Rap has come a long way in the past 20 years and that statement goes double for non-professional MCs.
Athletes have long had an infatuation and the means to become amateur rappers, and while some have proven to be fairly decent, others are lucky they’ve been blessed with the ability to lean on sports as a career.
Current Brooklyn Nets coach Jason Kidd falls in the latter category, as his one attempt at being Jay Z is nothing more than an ear sore.
The New York Times recently revisited his 1994 song “What the Kidd Didd,” from the 1994 compilation B-Ball’s Best Kept Secret. Its premise was featuring then-star players such as Shaquille O’Neal, J.R. Rider and Dana Barros and pitting them with visible rappers like Warren G., Brand Nubian and Diamond D.
Via New York Times:
The album is out of print but remains available online — Amazon sells a used version for a penny and a new one for $1.96. It is a cultural artifact from another time that developed what could politely be called a cult fan base.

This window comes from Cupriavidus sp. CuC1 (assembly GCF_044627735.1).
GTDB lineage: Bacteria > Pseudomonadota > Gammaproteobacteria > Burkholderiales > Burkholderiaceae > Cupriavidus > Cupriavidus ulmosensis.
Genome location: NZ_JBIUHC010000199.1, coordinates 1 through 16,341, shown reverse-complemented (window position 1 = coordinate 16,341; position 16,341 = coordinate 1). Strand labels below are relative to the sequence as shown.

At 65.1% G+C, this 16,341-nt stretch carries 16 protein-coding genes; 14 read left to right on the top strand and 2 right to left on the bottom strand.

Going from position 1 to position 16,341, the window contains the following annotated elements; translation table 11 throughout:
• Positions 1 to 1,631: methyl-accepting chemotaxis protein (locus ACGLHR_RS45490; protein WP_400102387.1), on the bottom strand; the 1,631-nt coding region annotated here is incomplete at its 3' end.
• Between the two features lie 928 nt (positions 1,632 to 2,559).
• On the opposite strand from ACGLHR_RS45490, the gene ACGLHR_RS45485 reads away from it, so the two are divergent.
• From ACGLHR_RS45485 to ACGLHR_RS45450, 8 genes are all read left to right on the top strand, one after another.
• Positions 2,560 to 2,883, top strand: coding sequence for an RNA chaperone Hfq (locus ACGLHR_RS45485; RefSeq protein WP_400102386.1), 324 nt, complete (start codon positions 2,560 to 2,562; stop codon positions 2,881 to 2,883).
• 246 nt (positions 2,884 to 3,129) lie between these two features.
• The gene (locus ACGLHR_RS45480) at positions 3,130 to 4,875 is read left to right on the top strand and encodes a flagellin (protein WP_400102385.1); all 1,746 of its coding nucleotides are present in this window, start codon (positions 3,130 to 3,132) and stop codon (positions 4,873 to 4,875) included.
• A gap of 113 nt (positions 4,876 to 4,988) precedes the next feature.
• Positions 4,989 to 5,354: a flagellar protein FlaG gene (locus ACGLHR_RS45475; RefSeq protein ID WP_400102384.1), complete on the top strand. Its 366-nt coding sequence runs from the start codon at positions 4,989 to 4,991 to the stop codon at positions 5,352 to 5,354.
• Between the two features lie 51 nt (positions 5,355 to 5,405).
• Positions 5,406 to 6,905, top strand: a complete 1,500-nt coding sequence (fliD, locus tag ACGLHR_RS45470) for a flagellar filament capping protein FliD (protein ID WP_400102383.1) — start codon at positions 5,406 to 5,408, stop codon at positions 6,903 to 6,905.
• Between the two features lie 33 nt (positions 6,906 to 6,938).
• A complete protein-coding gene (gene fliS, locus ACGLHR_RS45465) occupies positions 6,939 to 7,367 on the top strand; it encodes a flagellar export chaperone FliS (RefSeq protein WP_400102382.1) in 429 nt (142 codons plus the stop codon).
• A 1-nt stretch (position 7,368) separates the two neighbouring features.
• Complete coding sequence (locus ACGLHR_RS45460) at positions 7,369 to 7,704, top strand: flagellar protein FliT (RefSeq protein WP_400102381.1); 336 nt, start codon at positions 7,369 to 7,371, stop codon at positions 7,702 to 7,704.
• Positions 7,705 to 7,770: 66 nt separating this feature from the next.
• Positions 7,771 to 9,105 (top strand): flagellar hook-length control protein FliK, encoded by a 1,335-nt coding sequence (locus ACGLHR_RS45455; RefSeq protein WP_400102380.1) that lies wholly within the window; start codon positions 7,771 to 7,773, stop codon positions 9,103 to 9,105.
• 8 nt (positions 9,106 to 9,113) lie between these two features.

“That’s something on my bucket list that I can say I’ve done,” Kidd said recently, “because I’d never do it again.”
Kidd’s recording session that summer in Los Angeles was long and torturous. He agreed to the project on a lark after being approached by James Andrews and Hutson Miller, two men in their 20s who were trying to catch a break in the music industry. It was a heady time in hip-hop — the Notorious B.I.G. and Nas released debut albums that year. (Neither appeared on the basketball album — the biggest contributor from the rap world was Warren G, fresh off his hit “Regulate.”)
But Andrews and Miller thought they could capture some buzz by pairing athletes with musicians. Happy Walters, the founder of Immortal Records, gave them his enthusiastic backing and a big budget. “Happy basically said: ‘Here’s $300,000. Go make an album,’ ” Andrews said.
Kidd’s verse was penned by Digital Underground’s Money B., who also appeared on the track. The Nets coach admitted to being nervous, as heard on his shaky delivery. They reportedly combated the jitters with plenty of alcohol.
Nonetheless, Hip-Hop as a whole was a “best kept secret” in 1994, one that led fans to grab up everything within their grasp. The album sold 400,000 copies with little promotion outside of name recognition.
Jump over to the next page to relive Jason Kidd’s struggle bars.